Cannabidiol (CBD) is one of the 60 naturally occurring cannabinoids found in a cannabis plant. Unlike Tethrahydocannabdiol (THC), known for its psychoactive elements, CBD is non-intoxicating and can offer relief and benefits without the disconcerting feelings of lethargy or dysphoria. The majority of information on the Internet today, highlights the potential benefits of CBD, but are there known side effects that users should be aware of and is there a limit to how much CBD one person can safely consume?
The Potential Side Effects of CBD
Multiple studies, published as early as 1980, suggest that CBD has minimal side effects and is overall safe for consumption. Nonetheless, consumers should be made aware of any known, potential drawbacks of something you are putting in your body. Below, we discuss the findings from each recorded study and review on the safety and known side effects of CBD.
1980 Study in Pharmacology
On January 3, 1980, Pharmacology published their findings conducted during a study in which they tested eight healthy volunteers and 15 patients with epilepsy, looking at the side effects of CBD when consumed daily for a month. Their reported conclusions were, ‘All patients and volunteers tolerated CBD very well and no signs of toxicity or serious side effects were detected on examination.’
International Journal of Neuroscience
In 1986, oral doses, ranging from 100 to 600 mg per day of cannabidiol were given to 5 patients with dystonic movement disorders. In addition to recording specific benefits, this study also uncovered mild side effects of CBD such as hypotension, dry mouth, psychomotor slowing, lightheadedness, and sedation. It is also noteworthy, that during this study 2 patients given CBD in doses over 300 mg per day seemed to aggravate their Parkinson’s symptoms. Yet in 2014 a separate paper described how CBD significantly improves the lives of those with Parkinson’s disease.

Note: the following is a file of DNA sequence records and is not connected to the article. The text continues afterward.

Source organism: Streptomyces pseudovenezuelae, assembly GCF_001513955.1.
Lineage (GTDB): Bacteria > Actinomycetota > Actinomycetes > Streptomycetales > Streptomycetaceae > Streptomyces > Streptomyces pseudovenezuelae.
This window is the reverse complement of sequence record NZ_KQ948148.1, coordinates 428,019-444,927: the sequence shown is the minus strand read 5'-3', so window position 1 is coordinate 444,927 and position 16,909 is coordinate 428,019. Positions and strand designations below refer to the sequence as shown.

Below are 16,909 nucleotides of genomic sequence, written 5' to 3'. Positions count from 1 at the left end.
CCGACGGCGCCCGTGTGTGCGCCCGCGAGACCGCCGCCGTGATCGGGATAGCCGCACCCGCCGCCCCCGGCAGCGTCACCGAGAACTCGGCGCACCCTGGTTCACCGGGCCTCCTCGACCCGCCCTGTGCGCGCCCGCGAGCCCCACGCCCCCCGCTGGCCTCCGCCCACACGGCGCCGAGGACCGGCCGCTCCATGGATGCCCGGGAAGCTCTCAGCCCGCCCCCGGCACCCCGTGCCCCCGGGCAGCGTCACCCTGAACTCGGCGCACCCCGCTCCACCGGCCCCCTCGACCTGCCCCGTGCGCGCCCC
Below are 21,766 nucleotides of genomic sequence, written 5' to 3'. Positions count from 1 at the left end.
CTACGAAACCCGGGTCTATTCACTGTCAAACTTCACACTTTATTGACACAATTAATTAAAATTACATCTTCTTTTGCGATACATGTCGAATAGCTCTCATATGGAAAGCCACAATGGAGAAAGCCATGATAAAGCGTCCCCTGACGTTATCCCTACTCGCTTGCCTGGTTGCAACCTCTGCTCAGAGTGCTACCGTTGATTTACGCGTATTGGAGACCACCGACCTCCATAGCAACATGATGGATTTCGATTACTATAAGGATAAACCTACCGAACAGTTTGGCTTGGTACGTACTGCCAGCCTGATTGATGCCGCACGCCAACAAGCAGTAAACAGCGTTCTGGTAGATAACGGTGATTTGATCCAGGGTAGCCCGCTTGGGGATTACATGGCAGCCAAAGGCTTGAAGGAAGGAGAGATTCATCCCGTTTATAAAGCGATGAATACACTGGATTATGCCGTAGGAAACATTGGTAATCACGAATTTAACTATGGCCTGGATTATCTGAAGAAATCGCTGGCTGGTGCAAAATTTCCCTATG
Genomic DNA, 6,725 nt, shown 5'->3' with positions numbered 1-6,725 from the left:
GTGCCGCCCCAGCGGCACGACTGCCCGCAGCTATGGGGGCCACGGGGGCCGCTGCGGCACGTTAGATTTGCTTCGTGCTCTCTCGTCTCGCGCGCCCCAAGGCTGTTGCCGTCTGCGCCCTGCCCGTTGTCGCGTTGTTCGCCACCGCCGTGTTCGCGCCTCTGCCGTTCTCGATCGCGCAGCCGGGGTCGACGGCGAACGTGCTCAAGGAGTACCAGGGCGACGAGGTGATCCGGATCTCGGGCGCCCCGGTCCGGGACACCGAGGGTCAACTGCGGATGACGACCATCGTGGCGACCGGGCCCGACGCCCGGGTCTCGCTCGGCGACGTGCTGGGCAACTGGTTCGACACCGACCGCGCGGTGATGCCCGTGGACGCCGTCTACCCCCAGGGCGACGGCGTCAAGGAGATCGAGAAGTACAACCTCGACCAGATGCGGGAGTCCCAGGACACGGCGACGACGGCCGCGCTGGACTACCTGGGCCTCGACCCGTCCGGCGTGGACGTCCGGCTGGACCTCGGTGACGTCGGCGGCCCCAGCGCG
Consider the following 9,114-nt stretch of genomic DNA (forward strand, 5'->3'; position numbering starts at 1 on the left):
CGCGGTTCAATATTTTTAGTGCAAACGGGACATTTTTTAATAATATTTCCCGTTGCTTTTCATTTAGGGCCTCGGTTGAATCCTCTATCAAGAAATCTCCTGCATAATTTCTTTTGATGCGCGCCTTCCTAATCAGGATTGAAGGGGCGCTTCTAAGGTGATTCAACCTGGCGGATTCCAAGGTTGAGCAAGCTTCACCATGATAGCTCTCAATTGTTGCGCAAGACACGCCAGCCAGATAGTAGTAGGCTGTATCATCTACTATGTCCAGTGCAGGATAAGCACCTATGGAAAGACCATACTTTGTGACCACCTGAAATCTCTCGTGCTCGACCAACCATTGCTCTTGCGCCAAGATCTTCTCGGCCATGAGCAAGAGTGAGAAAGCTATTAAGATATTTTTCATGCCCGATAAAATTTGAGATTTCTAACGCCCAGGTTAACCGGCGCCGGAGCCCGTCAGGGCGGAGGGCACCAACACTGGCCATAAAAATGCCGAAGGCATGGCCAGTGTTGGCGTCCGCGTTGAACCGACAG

Safety and Side Effects of Cannabidiol
Most recently in 2011, a review on the safety and side effects of cannabidiol, found that CBD might interfere with the hepatic drug metabolism, alteration of in vitro cell viability, decreased fertilization capacity or the reduced activity of p-glycoprotein. Has a pharmacist or doctor ever told you not to drink or eat grapefruit while taking a prescription medication? Grapefruit and CBD have a similar effect on P450, an enzyme found in the liver, which metabolizes different kinds of drugs in the human body. If taken in large doses, CBD can inhibit the metabolizing properties of P450, temporarily neutralizing the effects of other medicinal products in the body’s system. This side effect is also responsible for why cannabidiol counteracts the effects of THC.
2006 Study Argentinian Study
In 2006 a group of scientist hypothesized that there are cannabinoid receptors in human’s salivary glands. In fact, their hypothesis was correct, which is most likely the reason that one of the previously discovered side effects of CBD is what’s commonly known as cotton-mouth. When CBD interacts with the endocannabinoid system, it inhibits the secretion of saliva, thus leaving some users with a dry sensation in their mouth.
Can you overdose on CBD?
Cannabidiol and other cannabinoids are known to be non-toxic, with no known fatal overdose levels ever reported. The previously mentioned study from 2011 indicated that chronic use and high doses up to 1,500 mg/day of CBD are reportedly well tolerated in humans. The Department of Health and Human Services states, ‘no signs of toxicity or serious side effects have been observed following chronic administration of cannabidiol to healthy volunteers (Cunha et al., Pharmacology 21:127-185, 1980), even in large acute doses of 700 mg/day (Consroe et al., Pharmacol, Biochem, Behav. 40:701-708, 1991).’
As you can see, there is evidence that supports CBD being a safe substance with minor side effects. We want to hear from you. Have you ever experienced side effects from using CBD? Please leave comments below.
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